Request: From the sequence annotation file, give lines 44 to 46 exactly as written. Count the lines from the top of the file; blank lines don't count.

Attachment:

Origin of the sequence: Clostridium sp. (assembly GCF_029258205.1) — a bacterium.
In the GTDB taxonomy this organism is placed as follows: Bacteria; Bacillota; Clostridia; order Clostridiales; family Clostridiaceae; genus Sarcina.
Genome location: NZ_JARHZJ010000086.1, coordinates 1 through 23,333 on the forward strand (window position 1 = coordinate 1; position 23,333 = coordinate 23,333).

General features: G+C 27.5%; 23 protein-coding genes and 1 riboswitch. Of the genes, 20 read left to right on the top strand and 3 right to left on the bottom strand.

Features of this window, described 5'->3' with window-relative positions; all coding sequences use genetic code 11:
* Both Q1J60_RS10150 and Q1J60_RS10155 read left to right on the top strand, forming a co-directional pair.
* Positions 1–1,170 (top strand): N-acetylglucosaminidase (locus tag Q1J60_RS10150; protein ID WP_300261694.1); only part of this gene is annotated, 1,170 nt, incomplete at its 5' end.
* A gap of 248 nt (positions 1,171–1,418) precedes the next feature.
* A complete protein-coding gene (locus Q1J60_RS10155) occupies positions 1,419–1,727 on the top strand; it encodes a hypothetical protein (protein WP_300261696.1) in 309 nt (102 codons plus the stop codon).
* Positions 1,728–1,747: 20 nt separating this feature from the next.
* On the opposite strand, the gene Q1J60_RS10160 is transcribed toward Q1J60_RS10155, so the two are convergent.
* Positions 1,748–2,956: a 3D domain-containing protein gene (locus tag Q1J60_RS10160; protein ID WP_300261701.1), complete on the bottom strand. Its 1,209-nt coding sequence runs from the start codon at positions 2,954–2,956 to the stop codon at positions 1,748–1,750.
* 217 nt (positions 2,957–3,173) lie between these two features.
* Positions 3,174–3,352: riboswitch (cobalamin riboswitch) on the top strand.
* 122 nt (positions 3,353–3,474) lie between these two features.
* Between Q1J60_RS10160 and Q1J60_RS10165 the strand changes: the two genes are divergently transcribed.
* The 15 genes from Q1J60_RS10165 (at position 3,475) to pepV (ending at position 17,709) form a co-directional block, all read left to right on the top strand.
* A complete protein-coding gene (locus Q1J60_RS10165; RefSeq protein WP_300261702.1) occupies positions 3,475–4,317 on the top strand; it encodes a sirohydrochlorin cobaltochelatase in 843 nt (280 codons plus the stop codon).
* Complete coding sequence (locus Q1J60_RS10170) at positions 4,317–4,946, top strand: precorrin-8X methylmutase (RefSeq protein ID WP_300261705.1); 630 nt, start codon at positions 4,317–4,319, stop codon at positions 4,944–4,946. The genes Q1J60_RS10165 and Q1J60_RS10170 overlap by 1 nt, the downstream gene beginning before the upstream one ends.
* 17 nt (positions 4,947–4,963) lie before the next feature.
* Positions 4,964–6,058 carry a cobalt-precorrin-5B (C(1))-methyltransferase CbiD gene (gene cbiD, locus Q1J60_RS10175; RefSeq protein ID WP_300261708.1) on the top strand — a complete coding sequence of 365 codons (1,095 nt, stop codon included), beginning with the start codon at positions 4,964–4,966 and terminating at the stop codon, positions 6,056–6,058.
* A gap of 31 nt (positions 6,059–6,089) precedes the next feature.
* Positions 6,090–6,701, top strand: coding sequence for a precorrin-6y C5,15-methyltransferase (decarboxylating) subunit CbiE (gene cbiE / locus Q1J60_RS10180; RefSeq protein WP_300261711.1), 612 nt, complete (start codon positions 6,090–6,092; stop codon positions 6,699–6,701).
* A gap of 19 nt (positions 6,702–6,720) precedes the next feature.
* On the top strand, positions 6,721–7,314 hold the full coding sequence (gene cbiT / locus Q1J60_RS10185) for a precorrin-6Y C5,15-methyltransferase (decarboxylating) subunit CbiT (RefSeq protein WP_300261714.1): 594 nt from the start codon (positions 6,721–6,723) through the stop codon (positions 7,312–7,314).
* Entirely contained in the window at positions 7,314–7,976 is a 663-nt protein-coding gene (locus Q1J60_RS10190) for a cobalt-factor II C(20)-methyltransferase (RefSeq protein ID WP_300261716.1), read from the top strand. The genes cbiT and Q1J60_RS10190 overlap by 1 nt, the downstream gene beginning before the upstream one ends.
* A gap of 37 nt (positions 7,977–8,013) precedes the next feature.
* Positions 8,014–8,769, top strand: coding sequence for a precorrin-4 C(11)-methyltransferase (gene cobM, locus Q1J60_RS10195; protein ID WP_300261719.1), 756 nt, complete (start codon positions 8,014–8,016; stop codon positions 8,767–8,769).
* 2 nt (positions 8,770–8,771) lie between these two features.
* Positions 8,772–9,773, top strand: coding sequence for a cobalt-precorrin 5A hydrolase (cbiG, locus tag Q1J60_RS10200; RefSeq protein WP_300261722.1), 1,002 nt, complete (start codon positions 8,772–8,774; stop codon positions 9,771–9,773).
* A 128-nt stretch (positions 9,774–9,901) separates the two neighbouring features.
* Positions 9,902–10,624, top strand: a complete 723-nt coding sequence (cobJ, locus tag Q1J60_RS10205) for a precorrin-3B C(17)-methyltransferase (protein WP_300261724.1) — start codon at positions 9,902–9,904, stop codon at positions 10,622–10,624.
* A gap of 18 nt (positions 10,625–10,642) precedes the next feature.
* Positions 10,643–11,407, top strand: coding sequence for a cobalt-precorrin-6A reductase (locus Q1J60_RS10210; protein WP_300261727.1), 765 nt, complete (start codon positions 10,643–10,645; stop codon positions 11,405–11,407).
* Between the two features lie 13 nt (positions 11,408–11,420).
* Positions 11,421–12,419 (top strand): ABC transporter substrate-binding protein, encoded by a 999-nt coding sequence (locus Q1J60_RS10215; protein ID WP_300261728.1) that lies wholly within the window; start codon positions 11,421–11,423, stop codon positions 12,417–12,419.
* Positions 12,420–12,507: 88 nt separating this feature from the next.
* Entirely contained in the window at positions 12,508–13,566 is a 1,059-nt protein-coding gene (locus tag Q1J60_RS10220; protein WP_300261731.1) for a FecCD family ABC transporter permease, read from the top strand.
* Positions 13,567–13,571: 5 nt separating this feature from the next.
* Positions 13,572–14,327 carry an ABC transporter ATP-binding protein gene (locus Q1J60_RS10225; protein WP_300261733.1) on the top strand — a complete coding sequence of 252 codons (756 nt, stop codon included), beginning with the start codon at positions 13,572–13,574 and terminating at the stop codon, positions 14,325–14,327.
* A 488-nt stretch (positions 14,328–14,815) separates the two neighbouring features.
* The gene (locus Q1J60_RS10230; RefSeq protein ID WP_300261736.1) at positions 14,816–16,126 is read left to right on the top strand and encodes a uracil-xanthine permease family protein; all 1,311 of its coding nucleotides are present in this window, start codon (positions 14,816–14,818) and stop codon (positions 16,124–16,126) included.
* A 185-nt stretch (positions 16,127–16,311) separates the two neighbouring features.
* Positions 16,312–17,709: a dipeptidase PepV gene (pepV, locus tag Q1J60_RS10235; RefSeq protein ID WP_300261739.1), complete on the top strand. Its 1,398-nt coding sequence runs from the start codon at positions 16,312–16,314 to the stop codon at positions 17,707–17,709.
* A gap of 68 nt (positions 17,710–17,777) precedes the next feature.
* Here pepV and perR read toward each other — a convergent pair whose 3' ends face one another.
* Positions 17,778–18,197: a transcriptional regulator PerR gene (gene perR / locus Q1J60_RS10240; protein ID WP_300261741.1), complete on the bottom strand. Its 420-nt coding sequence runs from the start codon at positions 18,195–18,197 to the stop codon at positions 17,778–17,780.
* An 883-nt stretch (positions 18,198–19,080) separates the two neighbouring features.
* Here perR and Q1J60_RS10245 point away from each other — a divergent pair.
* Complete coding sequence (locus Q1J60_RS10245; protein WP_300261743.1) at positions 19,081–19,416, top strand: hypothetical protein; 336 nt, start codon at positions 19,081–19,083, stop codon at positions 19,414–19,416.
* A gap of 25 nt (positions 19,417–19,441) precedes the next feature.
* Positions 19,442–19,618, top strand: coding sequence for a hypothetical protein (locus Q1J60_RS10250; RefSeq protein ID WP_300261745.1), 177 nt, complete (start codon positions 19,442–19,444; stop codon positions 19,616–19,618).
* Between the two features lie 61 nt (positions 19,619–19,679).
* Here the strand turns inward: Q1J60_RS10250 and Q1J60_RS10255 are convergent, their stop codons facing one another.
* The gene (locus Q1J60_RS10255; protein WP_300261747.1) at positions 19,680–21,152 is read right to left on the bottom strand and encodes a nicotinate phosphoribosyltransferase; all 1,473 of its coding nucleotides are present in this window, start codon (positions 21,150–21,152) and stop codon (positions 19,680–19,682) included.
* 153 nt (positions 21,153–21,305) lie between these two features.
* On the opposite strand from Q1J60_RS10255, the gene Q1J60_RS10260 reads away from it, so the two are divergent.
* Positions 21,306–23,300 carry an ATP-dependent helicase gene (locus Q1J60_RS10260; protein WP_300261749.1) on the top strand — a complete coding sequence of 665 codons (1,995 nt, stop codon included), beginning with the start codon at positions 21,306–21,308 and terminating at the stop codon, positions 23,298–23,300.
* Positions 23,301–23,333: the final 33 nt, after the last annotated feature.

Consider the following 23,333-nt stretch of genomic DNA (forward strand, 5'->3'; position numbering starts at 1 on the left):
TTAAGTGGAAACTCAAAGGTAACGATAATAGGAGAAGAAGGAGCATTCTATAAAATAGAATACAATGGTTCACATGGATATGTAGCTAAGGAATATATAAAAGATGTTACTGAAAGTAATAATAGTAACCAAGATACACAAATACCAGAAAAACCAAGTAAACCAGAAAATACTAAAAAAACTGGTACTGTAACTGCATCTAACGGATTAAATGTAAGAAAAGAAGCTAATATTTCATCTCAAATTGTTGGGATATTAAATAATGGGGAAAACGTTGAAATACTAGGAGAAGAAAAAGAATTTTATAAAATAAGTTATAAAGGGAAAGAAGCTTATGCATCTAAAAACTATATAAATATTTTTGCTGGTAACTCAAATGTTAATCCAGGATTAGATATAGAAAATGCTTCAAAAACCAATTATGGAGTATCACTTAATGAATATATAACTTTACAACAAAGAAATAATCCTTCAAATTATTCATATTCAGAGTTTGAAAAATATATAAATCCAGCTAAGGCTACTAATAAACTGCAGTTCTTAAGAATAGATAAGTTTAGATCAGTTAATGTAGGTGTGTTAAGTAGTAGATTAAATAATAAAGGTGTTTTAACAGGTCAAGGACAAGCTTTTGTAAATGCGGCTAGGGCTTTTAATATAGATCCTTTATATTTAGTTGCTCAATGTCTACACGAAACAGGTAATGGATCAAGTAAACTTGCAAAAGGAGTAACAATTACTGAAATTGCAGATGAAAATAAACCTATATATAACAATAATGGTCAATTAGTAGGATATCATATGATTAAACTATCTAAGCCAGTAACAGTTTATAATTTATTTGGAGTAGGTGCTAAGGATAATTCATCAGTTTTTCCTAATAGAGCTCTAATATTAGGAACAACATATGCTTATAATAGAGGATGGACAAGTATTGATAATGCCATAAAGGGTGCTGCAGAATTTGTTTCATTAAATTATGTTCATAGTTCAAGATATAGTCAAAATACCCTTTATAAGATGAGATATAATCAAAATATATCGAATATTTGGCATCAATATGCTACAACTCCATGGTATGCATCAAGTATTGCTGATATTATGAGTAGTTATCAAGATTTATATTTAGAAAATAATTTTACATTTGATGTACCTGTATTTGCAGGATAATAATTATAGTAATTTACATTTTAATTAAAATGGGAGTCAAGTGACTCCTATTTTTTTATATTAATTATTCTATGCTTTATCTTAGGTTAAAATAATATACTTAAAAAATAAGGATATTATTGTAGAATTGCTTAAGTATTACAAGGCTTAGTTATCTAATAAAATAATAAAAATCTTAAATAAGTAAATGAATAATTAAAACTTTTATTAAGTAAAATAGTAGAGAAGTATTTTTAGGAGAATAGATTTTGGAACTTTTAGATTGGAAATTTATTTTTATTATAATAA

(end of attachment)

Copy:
* Positions 16,312–17,709: a dipeptidase PepV gene (pepV, locus tag Q1J60_RS10235; RefSeq protein ID WP_300261739.1), complete on the top strand. Its 1,398-nt coding sequence runs from the start codon at positions 16,312–16,314 to the stop codon at positions 17,707–17,709.
* A gap of 68 nt (positions 17,710–17,777) precedes the next feature.
* Here pepV and perR read toward each other — a convergent pair whose 3' ends face one another.